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Wavespeed for grouted riser

Wavespeed for grouted riser

Wavespeed for grouted riser

(OP)
Where a mine dewatering pump discharge is grouted in how does one determine the modulus from which one can determine the wavespeed (celerity). The application is a vertical mine dewatering pump discharge line running vertically through rock and grouted in position. it is presumed that the modulus will be much higher than that for the pipe material as it is basically reinforced by the rock. Is there a maximum  that should be used for wavespeed?

RE: Wavespeed for grouted riser

The effective acoustic velocity for fluid in a pipe is as follows:

C=  CL * [ (D*El/Ep*t) +1]^ -1/2      ref.

Where

C  is the acoustic velocity in the pipe
CL  is the  theoretical acoustic velocity in the liquid as in a unbounded medium
D is the pipe diameter
El is the bulk modulus of the fluid (lb/ft^2)
Ep is the modulus of the pipe, including the effects of the grout and rock
‘t  is the effective thickness of the pipe.

From this equation, as the pipe thickness, or the pipe modulus gets very large the acoustic velocity in the liquid approaches that of an unbounded medium. The more compliant the pipe wall is, the lower the acoustic velocity. In your case I suspect that the pipe is not very compliant, so the acoustic velocity should be close to theoretical for an unbounded medium.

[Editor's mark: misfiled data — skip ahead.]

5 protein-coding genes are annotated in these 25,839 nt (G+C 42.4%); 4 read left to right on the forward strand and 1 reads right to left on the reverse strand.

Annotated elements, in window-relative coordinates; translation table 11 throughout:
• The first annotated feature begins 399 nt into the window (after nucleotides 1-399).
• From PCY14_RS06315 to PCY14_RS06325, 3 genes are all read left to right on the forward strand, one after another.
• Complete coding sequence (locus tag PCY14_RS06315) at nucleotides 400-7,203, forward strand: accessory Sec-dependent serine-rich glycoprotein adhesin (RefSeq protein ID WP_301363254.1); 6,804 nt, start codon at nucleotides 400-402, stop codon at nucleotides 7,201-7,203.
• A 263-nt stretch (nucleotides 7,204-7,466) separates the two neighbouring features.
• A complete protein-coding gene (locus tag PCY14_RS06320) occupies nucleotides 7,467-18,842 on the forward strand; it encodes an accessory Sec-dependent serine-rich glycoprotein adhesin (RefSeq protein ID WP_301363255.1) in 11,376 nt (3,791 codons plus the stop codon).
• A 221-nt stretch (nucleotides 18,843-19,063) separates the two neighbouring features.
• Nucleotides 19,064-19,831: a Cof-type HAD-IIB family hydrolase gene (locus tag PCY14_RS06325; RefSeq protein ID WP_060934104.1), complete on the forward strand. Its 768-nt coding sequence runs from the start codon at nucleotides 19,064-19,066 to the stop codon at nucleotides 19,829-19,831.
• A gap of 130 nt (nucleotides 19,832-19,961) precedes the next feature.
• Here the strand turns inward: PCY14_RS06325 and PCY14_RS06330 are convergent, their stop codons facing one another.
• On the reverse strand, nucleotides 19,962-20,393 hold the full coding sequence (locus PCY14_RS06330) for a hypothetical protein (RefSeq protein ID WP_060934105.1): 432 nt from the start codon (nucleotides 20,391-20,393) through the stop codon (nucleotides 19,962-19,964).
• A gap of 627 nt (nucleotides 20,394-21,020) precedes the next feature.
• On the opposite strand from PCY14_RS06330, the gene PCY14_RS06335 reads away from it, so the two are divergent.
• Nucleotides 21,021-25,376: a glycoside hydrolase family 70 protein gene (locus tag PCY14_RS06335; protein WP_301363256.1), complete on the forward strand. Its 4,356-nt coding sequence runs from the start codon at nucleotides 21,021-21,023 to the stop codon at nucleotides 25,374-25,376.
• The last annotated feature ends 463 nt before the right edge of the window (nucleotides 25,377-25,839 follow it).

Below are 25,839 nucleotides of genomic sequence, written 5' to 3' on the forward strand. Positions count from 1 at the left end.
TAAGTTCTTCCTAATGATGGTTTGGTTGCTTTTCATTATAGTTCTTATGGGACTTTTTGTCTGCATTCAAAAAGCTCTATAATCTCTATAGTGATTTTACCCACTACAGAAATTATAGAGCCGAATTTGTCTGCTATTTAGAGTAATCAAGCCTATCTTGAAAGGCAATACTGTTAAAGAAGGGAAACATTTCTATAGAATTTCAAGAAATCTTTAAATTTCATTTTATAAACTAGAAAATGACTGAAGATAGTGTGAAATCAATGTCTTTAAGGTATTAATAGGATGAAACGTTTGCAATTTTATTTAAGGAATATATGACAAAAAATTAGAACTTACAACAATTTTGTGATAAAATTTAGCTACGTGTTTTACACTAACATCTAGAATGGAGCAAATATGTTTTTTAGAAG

Ref: This equation is from the Southwest Research Institute course on controlling the effects of pulsation and fluid transients in piping systems.

RE: Wavespeed for grouted riser

I don't have the formula, but it seems that the rock should be modeled as an infinite cross sectional area with a hole in it undergoing plain strain.  Given the rock modulus, you should, with the appropriate formula, be able to work out a radial stiffness.  Combine this with the pipe radial stiffness to obtain the stiffness of the rock/grout/pipe system.

Try posting this to the Structural Engineers forum, as there are people very knowledgeable in structural mechanics in that forum.

As a reality check, the wave speed will fall somewhere between the wave speed of water in an unreinforced pipe and water in an infinitely rigid pipe.  I'm guessing that it will fall closer to the infinitely rigid case.

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